So what new perspectives did I gain? That in every miracle Jesus behaved as He wanted man to behave even to the point of physical demonstration. I also learned that life’s obstacles were meant to test our faith and through faith we can overcome. Another perspective was to be patient with those who aren’t as far, as mature, in their walk into becoming true Christians. And something else…
When I really thought about the lessons Jesus tried to teach the disciples in this miracle I saw an extension beyond faith in the moment; I saw faith over time. In this single miracle Jesus foretold of how the disciples would work to spread the Word of God. How?
If we look at the miracle of the loaves and fishes as an allegory for spreading the good news of the living Messiah then the disciples are the messengers, the food becomes the Word, and the multitude becomes mankind hungry for eternal life. Just as Jesus sent the disciples to fee the multitude hungry for food He would later send them to care for the spiritual hunger of tens of thousands. The miracle of the loaves and fishes was a small lesson foretelling the true mission of the disciples.
And so it is with us. We are asked to take our little bit of faith and feed those around us that don’t know Jesus as our Lord and Savior and to spread God’s Word. And in so doing our ‘baskets’ will never go empty and in fact we will end up with more than when we started.
After trying to look at this miracle as if I were Jesus I can honestly say I do indeed have a new appreciation for His way of preparing the disciples for their future role and I will now attempt to look at other miracles in the same way.
It’s been contemplated by deep thinkers throughout the ages. Today, the greatest minds are trying to figure out if time existed prior to the creation of our universe nearly 14 billion years ago. It’s on our hands and marches on. We’re constantly trying to kill it and it waits for no one.
I have some friends who are very kind and send me postcards and books regularly. The postcards give me glimpses of the world I’ll never see and the books help feed the intellectual part of me. The books are an eclectic mix they find at garage sales and used book stores; they’re always interesting.
I received a book from them last week and included with it was a letter in which they asked me some questions about life in prison. I thought I’d answer their questions here and give others a view into the realities of life on the inside.
This week’s question is : Does time pass slowly or quickly for me?
The short answer is, “yes”.
To understand how and why time passes both quickly and slowly you have to know what is, and is not, available for someone like me to pass time. I’m more intellectual than physical which narrows down the choices of activities from which to choose. My primary time killers are walking, reading, writing, and sleeping.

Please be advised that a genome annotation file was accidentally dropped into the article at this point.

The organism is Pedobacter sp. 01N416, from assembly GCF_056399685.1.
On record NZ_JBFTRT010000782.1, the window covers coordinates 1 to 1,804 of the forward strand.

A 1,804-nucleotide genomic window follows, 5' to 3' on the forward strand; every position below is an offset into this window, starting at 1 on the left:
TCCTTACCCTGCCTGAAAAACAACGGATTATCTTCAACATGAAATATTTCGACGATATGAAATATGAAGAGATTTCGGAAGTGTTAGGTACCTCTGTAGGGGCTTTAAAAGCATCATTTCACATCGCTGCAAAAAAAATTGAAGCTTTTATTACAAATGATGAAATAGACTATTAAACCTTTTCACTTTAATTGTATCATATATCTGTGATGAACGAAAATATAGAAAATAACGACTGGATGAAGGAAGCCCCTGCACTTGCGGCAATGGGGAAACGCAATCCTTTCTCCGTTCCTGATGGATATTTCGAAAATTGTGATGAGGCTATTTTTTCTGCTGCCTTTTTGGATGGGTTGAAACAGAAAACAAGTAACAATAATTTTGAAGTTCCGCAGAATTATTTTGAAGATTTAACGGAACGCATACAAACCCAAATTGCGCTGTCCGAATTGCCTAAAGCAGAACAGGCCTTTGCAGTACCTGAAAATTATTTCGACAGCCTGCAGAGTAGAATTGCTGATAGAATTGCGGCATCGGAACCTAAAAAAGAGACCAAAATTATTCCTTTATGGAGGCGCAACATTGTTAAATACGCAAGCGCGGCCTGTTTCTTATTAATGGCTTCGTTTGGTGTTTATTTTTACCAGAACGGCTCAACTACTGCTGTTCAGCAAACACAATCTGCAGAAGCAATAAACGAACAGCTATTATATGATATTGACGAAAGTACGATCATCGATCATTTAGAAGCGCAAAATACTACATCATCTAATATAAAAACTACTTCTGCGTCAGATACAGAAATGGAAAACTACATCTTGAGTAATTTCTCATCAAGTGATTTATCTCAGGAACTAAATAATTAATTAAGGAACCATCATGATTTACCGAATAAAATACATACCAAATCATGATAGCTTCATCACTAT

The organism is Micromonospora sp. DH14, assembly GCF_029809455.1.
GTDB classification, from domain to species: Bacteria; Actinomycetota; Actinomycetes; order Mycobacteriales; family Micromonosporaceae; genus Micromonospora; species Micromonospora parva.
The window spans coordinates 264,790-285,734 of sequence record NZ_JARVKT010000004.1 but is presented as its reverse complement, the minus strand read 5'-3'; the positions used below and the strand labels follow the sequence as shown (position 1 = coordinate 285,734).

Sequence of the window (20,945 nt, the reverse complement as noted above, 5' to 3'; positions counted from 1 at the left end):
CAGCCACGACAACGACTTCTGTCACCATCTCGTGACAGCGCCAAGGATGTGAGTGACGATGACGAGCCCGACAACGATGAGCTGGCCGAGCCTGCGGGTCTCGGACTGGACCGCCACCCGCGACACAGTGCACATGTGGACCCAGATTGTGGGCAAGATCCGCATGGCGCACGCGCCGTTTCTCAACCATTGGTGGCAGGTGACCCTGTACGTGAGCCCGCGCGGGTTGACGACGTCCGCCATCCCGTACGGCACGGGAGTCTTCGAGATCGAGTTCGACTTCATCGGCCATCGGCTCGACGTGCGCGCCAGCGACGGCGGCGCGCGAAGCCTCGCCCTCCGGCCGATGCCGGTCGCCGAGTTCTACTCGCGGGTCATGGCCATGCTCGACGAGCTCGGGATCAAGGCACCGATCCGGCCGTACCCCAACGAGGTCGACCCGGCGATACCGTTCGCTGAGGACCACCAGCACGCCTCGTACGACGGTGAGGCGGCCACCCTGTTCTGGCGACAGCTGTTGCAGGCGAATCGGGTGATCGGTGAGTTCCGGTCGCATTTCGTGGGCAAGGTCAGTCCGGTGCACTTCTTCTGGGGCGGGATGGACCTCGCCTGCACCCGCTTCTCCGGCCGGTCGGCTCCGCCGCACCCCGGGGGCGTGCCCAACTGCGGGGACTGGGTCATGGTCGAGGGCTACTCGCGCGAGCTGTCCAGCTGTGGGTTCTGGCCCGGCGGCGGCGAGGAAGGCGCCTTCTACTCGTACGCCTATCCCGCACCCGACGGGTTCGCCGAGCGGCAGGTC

If I were more physically oriented I’d do more than walk. As it is I have issues with my back, hips, and knees, consequently, things like softball and soccer are not available or feasible for me. I’m also 54 years old and playing ball with guys in their 20’s and 30’s can mean serious injury; not to mention falling and breaking something. If they were to start an “over 50” league I’d probably join but the BOP (Bureau of Prisons) isn’t interested in the medical cost associated with older inmates playing physical games.
There are also things like billiards and ping pong available but the lines to play are long, and truthfully, they don’t interest me. Walking, for me, provides enough activity to control my weight. It also gives me contemplation time. As I walk I think through everything from cellmate issues to how I’m interacting with God. Admittedly, most of my walking thought time is dedicated to my wife and family. I work through sorrows and joys as I circle the track. Walking consumes about fourteen hours a week, or about two hours a day, weather permitting.
Television could almost fill a posting on its own but I’ll try to summarize here. Television is not equally available to everyone. [DISCLAIMER – This inequality is not by BOP design, but is under the full control of the inmates.] Television is valued inside the way money is valued by people out in the world. It is controlled by a few and is exerted in this sense: Power. In each housing unit there are five TV rooms; four have a single TV and one has five. The four single TV rooms in my unit are broken down as follows: one room is for Mexicans with clean paperwork (clean paperwork means they are not a snitch and are not a sex offender), another room is for all other Latinos with clean paperwork, a third room is for whites with clean paperwork and the fourth room is for blacks with clean paperwork. To gain access to one of these rooms, based on race, you must show your paperwork to the people already using the room matching your race. Since I’m a white sex offender I cannot use the white TV room.